Tech-studded bands are the rage at theme parks, giving guests shorter wait times, quick entry to the park and replacing virtually every transaction with a swipe of the wrist.

In this digital world, where everything is hackable and everyone’s movements are already tracked by GPS on cellphones and mobile devices, guests are accustomed to the latest technology and the fast service it provides. Yet, securing people’s personal information is a vital concern.

Walt Disney World sunk more than a billion dollars into researching and designing its MagicBand system, which provides entry to the park and acts as a credit card for all purchases. It gives FastPass access to rides and can be used with Magical Express to bypass baggage claim so visitors can board a bus straight to the park and have their luggage delivered to their hotel rooms.

Wet ‘n Wild Orlando has a waterproof Xpress Band that allows guests to virtually wait in line for slides. Universal announced when Volcano Bay opens next year, TapuTapu wearable technology would allow guests to avoid long lines at their newest water park.

But look closely at the fine print and you’ll find every theme park has a disclaimer.

The security, integrity and confidentiality of your information are extremely important to us,” reads Walt Disney World’s online statement. “We have implemented technical, administrative and physical security measures that are designed to protect guest information from unauthorized access, disclosure, use and modification. Please be aware though that, despite our best efforts, no security measures are perfect or impenetrable.”

Walt Disney World did not respond to a request for information.

The multicolored wristbands are just a glimpse into the future of how technology can improve guest services through shorter wait times and anticipating staffing needs, said Dennis Speigel, president of International Theme Park Services in Cincinnati, Ohio.

“Everything is hackable but Disney spent a billion and half creating these bands and a security was their first consideration,” said Speigel, who is also known as “Mr. Theme Park.”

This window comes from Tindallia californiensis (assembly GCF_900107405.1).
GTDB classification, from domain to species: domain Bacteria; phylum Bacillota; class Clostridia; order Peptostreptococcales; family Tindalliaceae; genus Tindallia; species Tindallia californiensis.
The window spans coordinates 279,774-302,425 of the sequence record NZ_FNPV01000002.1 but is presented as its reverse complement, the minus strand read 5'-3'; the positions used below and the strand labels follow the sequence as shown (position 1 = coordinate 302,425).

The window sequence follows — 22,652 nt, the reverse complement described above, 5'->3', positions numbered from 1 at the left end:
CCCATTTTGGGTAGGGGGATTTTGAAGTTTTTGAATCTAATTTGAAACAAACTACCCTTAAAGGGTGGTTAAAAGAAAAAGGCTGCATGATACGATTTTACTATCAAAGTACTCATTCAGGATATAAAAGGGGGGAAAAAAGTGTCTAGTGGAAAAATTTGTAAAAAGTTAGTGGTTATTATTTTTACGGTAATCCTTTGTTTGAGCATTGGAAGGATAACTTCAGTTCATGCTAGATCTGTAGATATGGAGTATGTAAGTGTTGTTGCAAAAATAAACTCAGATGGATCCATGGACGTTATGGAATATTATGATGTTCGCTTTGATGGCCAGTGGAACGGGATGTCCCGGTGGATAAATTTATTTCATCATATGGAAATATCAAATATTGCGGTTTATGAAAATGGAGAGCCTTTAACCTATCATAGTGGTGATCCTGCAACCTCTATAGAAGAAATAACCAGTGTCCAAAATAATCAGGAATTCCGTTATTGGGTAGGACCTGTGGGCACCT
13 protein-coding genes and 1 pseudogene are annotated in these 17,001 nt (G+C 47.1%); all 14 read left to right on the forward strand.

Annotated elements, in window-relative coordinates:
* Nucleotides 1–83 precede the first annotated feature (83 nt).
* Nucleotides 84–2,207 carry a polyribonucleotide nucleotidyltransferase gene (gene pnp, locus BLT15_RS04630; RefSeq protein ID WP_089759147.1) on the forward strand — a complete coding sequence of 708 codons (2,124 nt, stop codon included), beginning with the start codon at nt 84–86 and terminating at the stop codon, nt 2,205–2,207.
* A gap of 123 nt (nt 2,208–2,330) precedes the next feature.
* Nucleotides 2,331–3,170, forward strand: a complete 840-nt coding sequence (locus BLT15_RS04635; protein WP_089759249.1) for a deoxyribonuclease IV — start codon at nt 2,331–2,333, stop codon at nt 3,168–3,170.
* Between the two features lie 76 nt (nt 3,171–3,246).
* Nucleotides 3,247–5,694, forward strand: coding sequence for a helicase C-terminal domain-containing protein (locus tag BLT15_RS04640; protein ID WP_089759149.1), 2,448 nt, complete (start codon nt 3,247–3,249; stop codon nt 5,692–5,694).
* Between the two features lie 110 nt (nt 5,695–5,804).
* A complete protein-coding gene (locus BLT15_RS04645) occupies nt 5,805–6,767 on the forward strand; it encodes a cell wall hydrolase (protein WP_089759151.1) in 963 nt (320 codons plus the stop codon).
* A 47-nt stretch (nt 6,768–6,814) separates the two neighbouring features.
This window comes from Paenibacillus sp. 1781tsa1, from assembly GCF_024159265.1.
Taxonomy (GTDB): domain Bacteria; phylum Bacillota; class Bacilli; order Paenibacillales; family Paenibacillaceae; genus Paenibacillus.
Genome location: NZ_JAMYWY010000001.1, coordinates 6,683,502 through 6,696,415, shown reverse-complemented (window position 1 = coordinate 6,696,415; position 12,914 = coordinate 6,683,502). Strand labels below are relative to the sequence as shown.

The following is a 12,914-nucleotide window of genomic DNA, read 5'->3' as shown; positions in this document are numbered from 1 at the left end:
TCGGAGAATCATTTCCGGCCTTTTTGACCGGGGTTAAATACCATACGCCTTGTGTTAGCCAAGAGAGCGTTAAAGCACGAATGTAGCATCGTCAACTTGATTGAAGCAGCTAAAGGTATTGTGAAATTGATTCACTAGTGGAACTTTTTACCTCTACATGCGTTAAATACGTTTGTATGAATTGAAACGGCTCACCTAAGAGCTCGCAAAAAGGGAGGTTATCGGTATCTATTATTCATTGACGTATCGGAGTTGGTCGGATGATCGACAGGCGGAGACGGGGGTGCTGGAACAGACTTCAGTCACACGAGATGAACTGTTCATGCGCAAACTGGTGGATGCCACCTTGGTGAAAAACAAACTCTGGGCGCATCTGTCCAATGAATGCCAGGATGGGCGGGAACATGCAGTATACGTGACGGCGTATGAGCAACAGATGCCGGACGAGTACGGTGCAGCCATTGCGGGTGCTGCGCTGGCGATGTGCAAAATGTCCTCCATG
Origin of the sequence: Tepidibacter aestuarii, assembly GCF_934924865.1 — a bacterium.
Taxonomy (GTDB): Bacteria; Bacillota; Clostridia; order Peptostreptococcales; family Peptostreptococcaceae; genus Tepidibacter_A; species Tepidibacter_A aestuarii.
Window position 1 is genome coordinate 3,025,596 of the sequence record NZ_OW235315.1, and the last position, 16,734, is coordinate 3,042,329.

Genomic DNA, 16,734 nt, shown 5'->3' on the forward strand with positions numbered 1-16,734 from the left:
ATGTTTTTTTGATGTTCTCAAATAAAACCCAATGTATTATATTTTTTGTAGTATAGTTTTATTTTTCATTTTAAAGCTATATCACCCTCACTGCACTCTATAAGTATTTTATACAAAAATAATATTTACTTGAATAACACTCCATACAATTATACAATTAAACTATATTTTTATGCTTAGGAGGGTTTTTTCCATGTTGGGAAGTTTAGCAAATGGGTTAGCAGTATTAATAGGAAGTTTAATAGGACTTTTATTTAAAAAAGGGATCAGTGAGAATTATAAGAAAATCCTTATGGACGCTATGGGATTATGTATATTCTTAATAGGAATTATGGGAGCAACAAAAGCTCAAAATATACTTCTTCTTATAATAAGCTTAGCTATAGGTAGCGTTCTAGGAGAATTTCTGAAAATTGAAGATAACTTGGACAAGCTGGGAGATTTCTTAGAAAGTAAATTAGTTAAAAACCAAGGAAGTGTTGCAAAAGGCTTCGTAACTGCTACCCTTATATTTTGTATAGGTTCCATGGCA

He compared the current use of bands to the early days of cell phones and said they are constantly evolving and being updated to improve the guest experience.

Several companies selling the bands and the technology that make them work were on hand this week at the International Association of Amusement Parks and Attractions (IAAPA) Expo at the Orange County Convention Center.

The British company accesso launched their newest band, Prism, at the trade show, calling it “the most technologically advanced smart park wearable available.” The company, which has an office in Lake Mary, has a line of virtual bands called the accesso LoQueue line, which can be found locally at Legoland and Wet ‘n Wild.

The Prism resembles an Apple Watch and acts as a credit card for purchases but also lets guests control their wait times. A swipe on the wristband’s touch screen, gives guests a place in a virtual line. If a ride is temporarily interrupted, or a show is rescheduled, the Prism will update the guest with a new time. If the watch vibrates and the guest is busy on another ride or eating a meal, they can opt to take a later place in line.

Andrew Jacobs, president of accesso LoQueue and managing director in Europe, said their newest band allows guests to enter the park untethered by cash or cellphone. In fact, he said many parks suggest that guests lock up their phones so they won’t get wet at water parks or get lost on topsy-turvy coaster rides. He stressed that safety and security is their prime objective.

“The entire industry puts a huge emphasis on protecting guests’ private information,” said Jacobs, whose company does not access guest information but uses a secure token or key to transfer the technology to the parks. “The parks hold all the guests personally identifiable information. We’re all motivated to deliver an excellent guest experience and it is clearly in everyone’s best interests to protect guest privacy.”

The technology helps analysts interpret data on which rides and restaurants guests prefer. The bands just make good business sense. People spend less time in line. They’re doing more, which means they’re spending more and are more likely to return.

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About The Author

The youngest of seven children, Terry O. Roen followed two older brothers into journalism. Her career started as a reporter for the Orlando Sentinel, where she wrote stories on city and county government, schools, courts and religion. She has also reported for the Associated Press, where she covered the Casey Anthony and Trayvon Martin trials along with the Pulse massacre. Married to her husband, Hal, they have two children and live in Winter Park. A lifelong tourist in her own state, she writes about Central Florida’s growing tourism industry for Florida Politics and Orlando Rising.

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